Early focus on gross motor skills may benefit children with autism

This child, aged nearly 4 years, was diagnosed with mi- crocephaly, autism spectrum disorder, and hypotonia. She uses sensomotoric orthoses in Piedro boots and receives regular physiotherapy for gait, gross motor skills, motor planning, and strength. She also undergoes occupational therapy. (Photo courtesy of Therapies for Kids.)

This child, aged nearly 4 years, was diagnosed with microcephaly, autism spectrum disorder, and hypotonia. She uses sensomotoric orthoses in Piedro boots and receives regular physiotherapy for gait, gross motor skills, motor planning, and strength. She also undergoes occupational therapy. (Photo courtesy of Therapies for Kids.)

Study finds link to social milestones

By Shalmali Pal

In children with autism spectrum disorder (ASD), lower fine and gross motor skills are associated with higher disease severity scores, according to new research that supports the concept of earlier motor skills intervention in this population.

Kids, aged 12 to 33 months, whose mean scores for gross motor skills were almost six and a half months behind typical milestones for their chronological age, also had similar deficits related to social-communicative skills, reported Megan MacDonald, PhD, an assistant professor of Movement Studies in Disability at Oregon State University in Corvallis, OR.

Improving an autistic child’s motor skills early in life may provide a better foundation for improving other areas, such as social communicative skills, language, and adaptive behavior, MacDonald and colleagues wrote in the April issue of Adapted Physical Activity Quarterly.

Early therapy for communication and behaviorial issues has proven worthwhile, MacDonald said, but with this study, her group sought to answer the question: How can we make early intervention better?

“Motor skills is a content area where I think there is room for improvement,” she said.

The group evaluated 159 children (mean age, 27.6 months), the majority of whom (110) had a confirmed diagnosis of ASD.

The Mullen Scales of Early Learning, which includes a subscale focused on gross motor skills, was used to assess cognitive development. Autism severity was measured with the Autism Diagnostic Observation Schedule, a semi-structured assessment of communication, social interaction, and play.

The results indicated that gross motor skills were significantly related to calibrated autism severity. They also found that having a confirmed ASD diagnosis, age, and nonverbal problem solving were significant predictors of calibrated autism severity.

“Fine motor skills were 9.5 months behind chronological age and gross motor skills deficits were 6.4 months behind chronological age,” they wrote, adding that the relationship of motor skills and calibrated autism severity held constant across variables such as nonverbal problem solving, age, and gender. “In other words, this relationship is not driven entirely by intellectual ability.”

From a clinical perspective, the findings suggest that a lack of motor skills may hinder an autistic child’s success in achieving social-communicative milestones, MacDonald explained.

“In our interventions for teaching communicative skills, we use an approach called active play,” she said. “If we can improve motor skills first, how does that help active play? If we improve the motor skills set, will that give the child more opportunities to participate in active play and social interactions?”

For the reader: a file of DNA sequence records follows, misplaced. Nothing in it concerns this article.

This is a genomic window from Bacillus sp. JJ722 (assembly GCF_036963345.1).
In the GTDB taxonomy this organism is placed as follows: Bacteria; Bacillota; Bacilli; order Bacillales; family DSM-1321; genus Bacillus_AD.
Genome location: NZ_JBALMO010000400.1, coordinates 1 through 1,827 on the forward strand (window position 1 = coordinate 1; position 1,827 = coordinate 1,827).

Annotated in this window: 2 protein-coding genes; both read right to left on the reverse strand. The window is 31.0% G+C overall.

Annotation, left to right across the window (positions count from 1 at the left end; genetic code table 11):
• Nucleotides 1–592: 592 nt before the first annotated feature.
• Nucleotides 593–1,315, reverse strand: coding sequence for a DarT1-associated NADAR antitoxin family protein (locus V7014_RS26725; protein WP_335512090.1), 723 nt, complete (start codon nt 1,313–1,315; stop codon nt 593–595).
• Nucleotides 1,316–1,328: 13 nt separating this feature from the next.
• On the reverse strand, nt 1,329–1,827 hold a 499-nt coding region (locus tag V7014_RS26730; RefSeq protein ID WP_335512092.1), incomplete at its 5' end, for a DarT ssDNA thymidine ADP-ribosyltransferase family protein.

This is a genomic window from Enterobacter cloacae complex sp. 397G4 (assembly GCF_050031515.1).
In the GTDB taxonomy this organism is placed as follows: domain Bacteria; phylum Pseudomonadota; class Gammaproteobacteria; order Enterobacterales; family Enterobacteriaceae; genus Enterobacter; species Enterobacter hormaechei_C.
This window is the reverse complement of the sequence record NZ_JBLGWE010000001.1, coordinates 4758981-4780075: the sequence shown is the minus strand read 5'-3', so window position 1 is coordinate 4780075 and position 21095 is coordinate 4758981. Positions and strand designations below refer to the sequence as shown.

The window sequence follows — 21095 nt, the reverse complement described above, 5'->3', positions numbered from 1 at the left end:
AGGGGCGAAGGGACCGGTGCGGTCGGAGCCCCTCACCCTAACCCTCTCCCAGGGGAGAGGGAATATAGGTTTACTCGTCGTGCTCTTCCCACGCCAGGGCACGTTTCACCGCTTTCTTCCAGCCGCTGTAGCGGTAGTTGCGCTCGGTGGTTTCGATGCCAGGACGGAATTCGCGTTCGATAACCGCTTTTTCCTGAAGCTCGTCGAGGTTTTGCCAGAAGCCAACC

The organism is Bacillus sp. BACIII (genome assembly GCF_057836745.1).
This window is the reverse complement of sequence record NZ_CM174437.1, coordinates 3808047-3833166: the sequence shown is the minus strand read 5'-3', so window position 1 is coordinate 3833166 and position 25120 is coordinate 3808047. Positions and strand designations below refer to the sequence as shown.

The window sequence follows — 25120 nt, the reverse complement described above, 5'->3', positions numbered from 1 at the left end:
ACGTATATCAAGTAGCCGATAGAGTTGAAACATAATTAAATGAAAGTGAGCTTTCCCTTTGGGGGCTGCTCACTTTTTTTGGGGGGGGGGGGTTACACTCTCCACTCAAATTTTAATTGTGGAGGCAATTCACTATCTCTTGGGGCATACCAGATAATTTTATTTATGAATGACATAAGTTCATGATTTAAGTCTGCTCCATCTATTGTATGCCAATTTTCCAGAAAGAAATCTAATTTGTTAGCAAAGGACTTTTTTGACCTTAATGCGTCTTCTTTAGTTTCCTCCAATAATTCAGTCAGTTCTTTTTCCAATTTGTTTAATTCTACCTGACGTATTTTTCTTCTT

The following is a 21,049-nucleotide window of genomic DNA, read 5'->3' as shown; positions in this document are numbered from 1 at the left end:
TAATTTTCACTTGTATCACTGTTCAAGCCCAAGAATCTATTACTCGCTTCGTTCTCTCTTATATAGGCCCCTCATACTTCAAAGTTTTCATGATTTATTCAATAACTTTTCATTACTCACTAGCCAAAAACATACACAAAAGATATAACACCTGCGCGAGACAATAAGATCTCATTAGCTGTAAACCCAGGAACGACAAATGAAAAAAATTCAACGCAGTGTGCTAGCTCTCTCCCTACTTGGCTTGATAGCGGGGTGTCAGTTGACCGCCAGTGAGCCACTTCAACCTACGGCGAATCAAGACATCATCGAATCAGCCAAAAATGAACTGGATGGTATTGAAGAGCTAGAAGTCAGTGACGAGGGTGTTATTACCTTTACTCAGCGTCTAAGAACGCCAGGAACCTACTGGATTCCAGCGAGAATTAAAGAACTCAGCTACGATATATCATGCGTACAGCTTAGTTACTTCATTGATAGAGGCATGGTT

While the standard of care in pediatric ASD generally calls for addressing social-communicative issues first, would it make sense to first focus intervention on building and improving gross motor skills? MacDonald said it was too soon for a definitive answer to that question.

“It is another potential avenue to consider for interventions. If our goal is to reach developmental milestones, then it may be worthwhile to address those motor skill milestones early on. I think [early intervention] is a chance for healthcare providers to work together,” she said.

Jason Henry, MSPT, LO, of Hope Orthotics in Spring, TX, pointed out a child with ASD who has delayed gross motor skills– especially due to hypotonia–would benefit overall from the use of corrective orthoses that provide proprioceptive feedback and help to control excessive malalignment issues dynamically.

“A child with hypotonia should be able to pronate and supinate within reason, so that appropriate motor learning can take place,” Henry added.

Clare MacFarlane, PhD, of Therapies for Kids in Sydney, Australia, concurred that improving gross motor skills can serve as the foundation for other therapies, based on the developmental pyramid theory.

MacFarlane explained that in this pyramid, the base level of development starts with basic sensations (taste, touch, etc). Higher levels of the pyramid include gross and fine motor skills, communication, and advanced cognitive function.

“If there are pieces of the pyramid missing…the higher levels of pyramid may not have the best opportunity to develop,” she said. “I think [giving a child] independence with sitting, movement, crawling, walking, and investigating their environment will assist with the more advanced skills, such as communication and comprehension.”

MacDonald said her group is working on a pilot project to test an intervention protocol that focuses on motor skills. She also said they’d like to do a longitudinal analysis of how weak motor skills at a young age manifest in children with autism when they are older.

Shalmali Pal is a freelance writer based in Tucson, AZ.


MacDonald M, Lord C, Ulrich DA. Motor skills and calibrated autism severity in young children with autism spectrum disorder. Adapt Phys Activ Q 2014;31(2):95-105.

This entry was posted in 2014, August, Pediatric Clinical News and tagged , . Bookmark the permalink.

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